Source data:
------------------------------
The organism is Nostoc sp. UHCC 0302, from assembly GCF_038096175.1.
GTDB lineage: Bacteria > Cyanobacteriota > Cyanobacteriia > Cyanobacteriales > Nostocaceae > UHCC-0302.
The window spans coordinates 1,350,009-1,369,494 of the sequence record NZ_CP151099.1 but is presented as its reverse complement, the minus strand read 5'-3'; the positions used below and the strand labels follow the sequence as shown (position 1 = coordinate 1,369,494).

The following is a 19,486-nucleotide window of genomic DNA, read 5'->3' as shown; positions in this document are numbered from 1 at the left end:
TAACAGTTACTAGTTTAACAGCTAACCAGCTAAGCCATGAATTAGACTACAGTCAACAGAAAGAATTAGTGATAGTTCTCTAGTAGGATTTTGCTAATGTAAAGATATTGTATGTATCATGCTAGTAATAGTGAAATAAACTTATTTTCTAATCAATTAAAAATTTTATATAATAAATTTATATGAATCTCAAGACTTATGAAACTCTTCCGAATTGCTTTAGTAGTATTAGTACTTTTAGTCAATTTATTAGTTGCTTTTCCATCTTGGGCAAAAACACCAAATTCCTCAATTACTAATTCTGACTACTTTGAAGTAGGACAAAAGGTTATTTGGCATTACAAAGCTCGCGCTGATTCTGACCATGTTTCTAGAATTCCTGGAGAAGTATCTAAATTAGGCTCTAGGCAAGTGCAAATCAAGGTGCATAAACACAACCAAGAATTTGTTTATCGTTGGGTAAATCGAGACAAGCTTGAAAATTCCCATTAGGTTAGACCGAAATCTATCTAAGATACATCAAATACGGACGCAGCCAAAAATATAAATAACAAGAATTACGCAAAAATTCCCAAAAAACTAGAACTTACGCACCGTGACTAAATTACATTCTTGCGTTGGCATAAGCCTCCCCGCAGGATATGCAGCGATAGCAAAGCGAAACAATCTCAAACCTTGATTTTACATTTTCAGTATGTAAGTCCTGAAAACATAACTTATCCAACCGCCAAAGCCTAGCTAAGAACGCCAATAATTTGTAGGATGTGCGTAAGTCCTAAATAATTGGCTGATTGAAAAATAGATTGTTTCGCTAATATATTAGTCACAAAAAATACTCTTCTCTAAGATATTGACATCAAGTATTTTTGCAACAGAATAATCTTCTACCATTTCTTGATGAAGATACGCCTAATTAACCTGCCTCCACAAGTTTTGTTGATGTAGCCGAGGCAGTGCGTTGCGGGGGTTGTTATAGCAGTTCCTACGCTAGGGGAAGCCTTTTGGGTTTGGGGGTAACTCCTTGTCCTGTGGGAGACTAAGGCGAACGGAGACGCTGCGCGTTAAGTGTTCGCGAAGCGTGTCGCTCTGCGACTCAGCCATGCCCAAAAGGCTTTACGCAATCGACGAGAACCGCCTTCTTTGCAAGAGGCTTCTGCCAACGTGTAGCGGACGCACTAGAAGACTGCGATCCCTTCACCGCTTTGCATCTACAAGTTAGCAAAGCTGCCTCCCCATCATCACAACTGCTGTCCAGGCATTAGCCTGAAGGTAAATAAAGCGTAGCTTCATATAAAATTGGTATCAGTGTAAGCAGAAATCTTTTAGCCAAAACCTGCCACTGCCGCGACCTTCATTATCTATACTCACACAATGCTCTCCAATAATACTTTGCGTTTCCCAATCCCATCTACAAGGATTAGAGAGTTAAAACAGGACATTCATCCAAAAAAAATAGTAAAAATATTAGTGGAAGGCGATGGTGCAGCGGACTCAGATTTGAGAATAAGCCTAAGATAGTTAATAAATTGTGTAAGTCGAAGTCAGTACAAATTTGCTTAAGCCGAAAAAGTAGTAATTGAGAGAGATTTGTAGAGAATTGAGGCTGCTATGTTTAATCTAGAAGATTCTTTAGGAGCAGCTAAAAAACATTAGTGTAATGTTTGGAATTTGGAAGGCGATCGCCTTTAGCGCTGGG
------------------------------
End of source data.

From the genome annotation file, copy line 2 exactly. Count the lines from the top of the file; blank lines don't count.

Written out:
GTDB lineage: Bacteria > Cyanobacteriota > Cyanobacteriia > Cyanobacteriales > Nostocaceae > UHCC-0302.